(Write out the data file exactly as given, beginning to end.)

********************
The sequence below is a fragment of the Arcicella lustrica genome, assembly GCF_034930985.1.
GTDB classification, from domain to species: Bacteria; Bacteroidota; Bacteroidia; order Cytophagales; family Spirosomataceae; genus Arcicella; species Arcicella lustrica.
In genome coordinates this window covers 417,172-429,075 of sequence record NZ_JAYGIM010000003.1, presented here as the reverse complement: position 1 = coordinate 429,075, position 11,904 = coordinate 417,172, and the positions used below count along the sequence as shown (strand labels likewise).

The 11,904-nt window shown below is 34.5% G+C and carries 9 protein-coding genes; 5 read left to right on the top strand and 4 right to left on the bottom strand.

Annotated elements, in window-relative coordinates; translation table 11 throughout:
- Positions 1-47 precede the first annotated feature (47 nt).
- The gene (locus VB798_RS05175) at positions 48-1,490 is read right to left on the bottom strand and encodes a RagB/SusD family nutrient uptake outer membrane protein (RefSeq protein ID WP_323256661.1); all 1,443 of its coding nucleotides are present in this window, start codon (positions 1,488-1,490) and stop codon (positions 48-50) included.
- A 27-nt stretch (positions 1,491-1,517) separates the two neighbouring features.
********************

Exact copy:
The sequence below is a fragment of the Arcicella lustrica genome, assembly GCF_034930985.1.
GTDB classification, from domain to species: Bacteria; Bacteroidota; Bacteroidia; order Cytophagales; family Spirosomataceae; genus Arcicella; species Arcicella lustrica.
In genome coordinates this window covers 417,172-429,075 of sequence record NZ_JAYGIM010000003.1, presented here as the reverse complement: position 1 = coordinate 429,075, position 11,904 = coordinate 417,172, and the positions used below count along the sequence as shown (strand labels likewise).

The 11,904-nt window shown below is 34.5% G+C and carries 9 protein-coding genes; 5 read left to right on the top strand and 4 right to left on the bottom strand.

Annotated elements, in window-relative coordinates; translation table 11 throughout:
- Positions 1-47 precede the first annotated feature (47 nt).
- The gene (locus VB798_RS05175) at positions 48-1,490 is read right to left on the bottom strand and encodes a RagB/SusD family nutrient uptake outer membrane protein (RefSeq protein ID WP_323256661.1); all 1,443 of its coding nucleotides are present in this window, start codon (positions 1,488-1,490) and stop codon (positions 48-50) included.
- A 27-nt stretch (positions 1,491-1,517) separates the two neighbouring features.